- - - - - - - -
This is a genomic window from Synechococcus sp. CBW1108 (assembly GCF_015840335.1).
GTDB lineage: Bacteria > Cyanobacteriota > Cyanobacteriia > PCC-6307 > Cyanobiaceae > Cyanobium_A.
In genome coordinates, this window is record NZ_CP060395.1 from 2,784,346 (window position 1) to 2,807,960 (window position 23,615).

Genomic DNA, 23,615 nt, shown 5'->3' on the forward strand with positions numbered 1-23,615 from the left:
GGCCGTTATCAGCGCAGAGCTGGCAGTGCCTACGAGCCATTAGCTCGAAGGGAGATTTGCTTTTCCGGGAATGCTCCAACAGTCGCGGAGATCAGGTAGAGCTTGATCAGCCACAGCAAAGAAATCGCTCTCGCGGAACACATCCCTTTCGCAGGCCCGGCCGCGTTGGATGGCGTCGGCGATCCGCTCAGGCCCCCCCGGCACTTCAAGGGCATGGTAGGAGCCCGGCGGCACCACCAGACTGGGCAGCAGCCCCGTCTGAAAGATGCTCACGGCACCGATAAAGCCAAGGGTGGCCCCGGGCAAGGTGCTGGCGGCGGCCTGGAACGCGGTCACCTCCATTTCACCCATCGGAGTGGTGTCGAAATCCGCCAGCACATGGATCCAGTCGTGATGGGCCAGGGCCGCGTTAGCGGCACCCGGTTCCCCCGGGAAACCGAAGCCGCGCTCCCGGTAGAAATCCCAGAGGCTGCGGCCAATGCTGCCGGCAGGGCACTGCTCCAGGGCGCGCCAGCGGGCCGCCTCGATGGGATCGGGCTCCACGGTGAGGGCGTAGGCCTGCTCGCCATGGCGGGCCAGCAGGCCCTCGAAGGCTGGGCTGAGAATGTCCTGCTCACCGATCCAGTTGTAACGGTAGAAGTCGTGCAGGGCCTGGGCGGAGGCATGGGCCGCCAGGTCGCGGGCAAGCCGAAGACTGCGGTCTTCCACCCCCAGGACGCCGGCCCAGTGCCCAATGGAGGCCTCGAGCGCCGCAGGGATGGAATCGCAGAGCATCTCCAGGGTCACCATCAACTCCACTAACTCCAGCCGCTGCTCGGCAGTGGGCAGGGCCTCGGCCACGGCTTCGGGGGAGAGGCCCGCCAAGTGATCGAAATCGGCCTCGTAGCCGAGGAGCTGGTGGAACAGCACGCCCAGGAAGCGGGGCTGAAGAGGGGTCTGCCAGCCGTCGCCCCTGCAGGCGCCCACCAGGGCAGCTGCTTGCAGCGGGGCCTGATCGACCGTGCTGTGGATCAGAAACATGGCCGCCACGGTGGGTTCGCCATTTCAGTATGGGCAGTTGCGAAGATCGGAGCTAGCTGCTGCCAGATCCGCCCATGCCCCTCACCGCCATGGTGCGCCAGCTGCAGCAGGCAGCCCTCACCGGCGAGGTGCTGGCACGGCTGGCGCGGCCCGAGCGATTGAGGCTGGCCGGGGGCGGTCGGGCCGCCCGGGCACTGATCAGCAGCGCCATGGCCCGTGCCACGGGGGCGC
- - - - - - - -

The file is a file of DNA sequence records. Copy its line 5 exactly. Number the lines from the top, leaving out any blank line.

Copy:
GGCCGTTATCAGCGCAGAGCTGGCAGTGCCTACGAGCCATTAGCTCGAAGGGAGATTTGCTTTTCCGGGAATGCTCCAACAGTCGCGGAGATCAGGTAGAGCTTGATCAGCCACAGCAAAGAAATCGCTCTCGCGGAACACATCCCTTTCGCAGGCCCGGCCGCGTTGGATGGCGTCGGCGATCCGCTCAGGCCCCCCCGGCACTTCAAGGGCATGGTAGGAGCCCGGCGGCACCACCAGACTGGGCAGCAGCCCCGTCTGAAAGATGCTCACGGCACCGATAAAGCCAAGGGTGGCCCCGGGCAAGGTGCTGGCGGCGGCCTGGAACGCGGTCACCTCCATTTCACCCATCGGAGTGGTGTCGAAATCCGCCAGCACATGGATCCAGTCGTGATGGGCCAGGGCCGCGTTAGCGGCACCCGGTTCCCCCGGGAAACCGAAGCCGCGCTCCCGGTAGAAATCCCAGAGGCTGCGGCCAATGCTGCCGGCAGGGCACTGCTCCAGGGCGCGCCAGCGGGCCGCCTCGATGGGATCGGGCTCCACGGTGAGGGCGTAGGCCTGCTCGCCATGGCGGGCCAGCAGGCCCTCGAAGGCTGGGCTGAGAATGTCCTGCTCACCGATCCAGTTGTAACGGTAGAAGTCGTGCAGGGCCTGGGCGGAGGCATGGGCCGCCAGGTCGCGGGCAAGCCGAAGACTGCGGTCTTCCACCCCCAGGACGCCGGCCCAGTGCCCAATGGAGGCCTCGAGCGCCGCAGGGATGGAATCGCAGAGCATCTCCAGGGTCACCATCAACTCCACTAACTCCAGCCGCTGCTCGGCAGTGGGCAGGGCCTCGGCCACGGCTTCGGGGGAGAGGCCCGCCAAGTGATCGAAATCGGCCTCGTAGCCGAGGAGCTGGTGGAACAGCACGCCCAGGAAGCGGGGCTGAAGAGGGGTCTGCCAGCCGTCGCCCCTGCAGGCGCCCACCAGGGCAGCTGCTTGCAGCGGGGCCTGATCGACCGTGCTGTGGATCAGAAACATGGCCGCCACGGTGGGTTCGCCATTTCAGTATGGGCAGTTGCGAAGATCGGAGCTAGCTGCTGCCAGATCCGCCCATGCCCCTCACCGCCATGGTGCGCCAGCTGCAGCAGGCAGCCCTCACCGGCGAGGTGCTGGCACGGCTGGCGCGGCCCGAGCGATTGAGGCTGGCCGGGGGCGGTCGGGCCGCCCGGGCACTGATCAGCAGCGCCATGGCCCGTGCCACGGGGGCGC